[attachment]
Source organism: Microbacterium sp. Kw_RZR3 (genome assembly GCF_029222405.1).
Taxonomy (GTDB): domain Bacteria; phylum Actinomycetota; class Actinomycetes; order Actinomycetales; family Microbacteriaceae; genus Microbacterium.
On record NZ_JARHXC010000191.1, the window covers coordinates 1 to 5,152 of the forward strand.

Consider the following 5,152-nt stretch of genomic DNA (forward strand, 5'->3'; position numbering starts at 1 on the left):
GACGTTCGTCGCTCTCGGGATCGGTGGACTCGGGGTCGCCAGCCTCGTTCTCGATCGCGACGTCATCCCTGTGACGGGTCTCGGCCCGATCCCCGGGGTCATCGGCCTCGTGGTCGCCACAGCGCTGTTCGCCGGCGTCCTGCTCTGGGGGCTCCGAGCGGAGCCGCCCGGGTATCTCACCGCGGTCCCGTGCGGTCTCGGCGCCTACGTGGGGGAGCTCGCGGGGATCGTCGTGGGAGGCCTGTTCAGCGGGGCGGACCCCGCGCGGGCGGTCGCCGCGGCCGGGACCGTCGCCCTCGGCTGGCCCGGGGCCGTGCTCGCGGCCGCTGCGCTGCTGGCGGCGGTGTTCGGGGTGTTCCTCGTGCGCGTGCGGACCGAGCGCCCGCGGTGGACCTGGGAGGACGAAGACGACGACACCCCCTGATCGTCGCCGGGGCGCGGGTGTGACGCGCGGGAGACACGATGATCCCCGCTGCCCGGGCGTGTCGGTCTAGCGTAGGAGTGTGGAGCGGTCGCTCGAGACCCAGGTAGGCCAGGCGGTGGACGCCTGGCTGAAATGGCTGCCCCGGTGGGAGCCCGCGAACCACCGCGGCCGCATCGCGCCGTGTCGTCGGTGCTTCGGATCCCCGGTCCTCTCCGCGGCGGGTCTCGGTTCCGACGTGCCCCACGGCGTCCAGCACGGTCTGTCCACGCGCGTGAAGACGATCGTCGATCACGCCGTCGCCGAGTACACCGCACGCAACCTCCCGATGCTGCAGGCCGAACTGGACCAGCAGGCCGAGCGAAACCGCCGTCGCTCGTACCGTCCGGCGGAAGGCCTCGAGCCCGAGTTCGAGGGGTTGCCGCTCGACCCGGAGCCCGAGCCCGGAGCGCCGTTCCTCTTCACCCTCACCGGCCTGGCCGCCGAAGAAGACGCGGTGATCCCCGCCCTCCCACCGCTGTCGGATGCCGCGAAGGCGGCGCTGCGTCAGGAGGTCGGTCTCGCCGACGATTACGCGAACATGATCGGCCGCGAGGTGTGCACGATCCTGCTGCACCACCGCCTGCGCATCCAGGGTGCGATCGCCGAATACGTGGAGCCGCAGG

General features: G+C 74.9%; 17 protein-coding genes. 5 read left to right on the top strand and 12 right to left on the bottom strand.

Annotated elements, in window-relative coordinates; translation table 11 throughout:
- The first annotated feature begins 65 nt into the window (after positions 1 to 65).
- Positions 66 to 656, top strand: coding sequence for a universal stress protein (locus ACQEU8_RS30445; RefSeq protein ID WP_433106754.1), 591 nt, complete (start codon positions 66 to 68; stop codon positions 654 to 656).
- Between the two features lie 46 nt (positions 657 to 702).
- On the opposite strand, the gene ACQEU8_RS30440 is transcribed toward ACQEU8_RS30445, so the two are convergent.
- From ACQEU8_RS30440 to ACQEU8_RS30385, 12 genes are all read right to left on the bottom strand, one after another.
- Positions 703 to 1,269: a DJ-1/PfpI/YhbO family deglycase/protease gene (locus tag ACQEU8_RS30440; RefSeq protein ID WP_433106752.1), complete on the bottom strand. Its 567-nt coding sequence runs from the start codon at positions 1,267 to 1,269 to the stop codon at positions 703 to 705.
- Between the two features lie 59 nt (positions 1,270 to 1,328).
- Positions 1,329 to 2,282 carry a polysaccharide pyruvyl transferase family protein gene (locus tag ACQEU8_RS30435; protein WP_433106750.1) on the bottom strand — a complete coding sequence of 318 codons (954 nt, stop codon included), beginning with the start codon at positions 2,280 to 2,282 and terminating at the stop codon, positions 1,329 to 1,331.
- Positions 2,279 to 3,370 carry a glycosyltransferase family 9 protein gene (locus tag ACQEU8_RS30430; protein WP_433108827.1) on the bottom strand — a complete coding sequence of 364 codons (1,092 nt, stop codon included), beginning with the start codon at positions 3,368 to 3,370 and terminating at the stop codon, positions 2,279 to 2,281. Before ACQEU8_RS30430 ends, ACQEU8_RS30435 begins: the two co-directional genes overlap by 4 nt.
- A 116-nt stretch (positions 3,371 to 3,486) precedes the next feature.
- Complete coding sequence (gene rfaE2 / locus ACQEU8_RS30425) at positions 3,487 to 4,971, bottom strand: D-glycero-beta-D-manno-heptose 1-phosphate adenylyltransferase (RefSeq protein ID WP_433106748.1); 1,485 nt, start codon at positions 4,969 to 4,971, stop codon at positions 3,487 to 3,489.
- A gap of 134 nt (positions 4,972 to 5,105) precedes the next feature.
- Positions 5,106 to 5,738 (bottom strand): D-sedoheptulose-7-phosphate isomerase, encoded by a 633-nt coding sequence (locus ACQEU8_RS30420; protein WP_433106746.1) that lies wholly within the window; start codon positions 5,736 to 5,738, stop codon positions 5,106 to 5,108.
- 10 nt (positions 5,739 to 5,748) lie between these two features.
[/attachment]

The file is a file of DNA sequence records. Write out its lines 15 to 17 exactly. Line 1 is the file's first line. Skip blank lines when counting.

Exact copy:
- Positions 1,329 to 2,282 carry a polysaccharide pyruvyl transferase family protein gene (locus tag ACQEU8_RS30435; protein WP_433106750.1) on the bottom strand — a complete coding sequence of 318 codons (954 nt, stop codon included), beginning with the start codon at positions 2,280 to 2,282 and terminating at the stop codon, positions 1,329 to 1,331.
- Positions 2,279 to 3,370 carry a glycosyltransferase family 9 protein gene (locus tag ACQEU8_RS30430; protein WP_433108827.1) on the bottom strand — a complete coding sequence of 364 codons (1,092 nt, stop codon included), beginning with the start codon at positions 3,368 to 3,370 and terminating at the stop codon, positions 2,279 to 2,281. Before ACQEU8_RS30430 ends, ACQEU8_RS30435 begins: the two co-directional genes overlap by 4 nt.
- A 116-nt stretch (positions 3,371 to 3,486) precedes the next feature.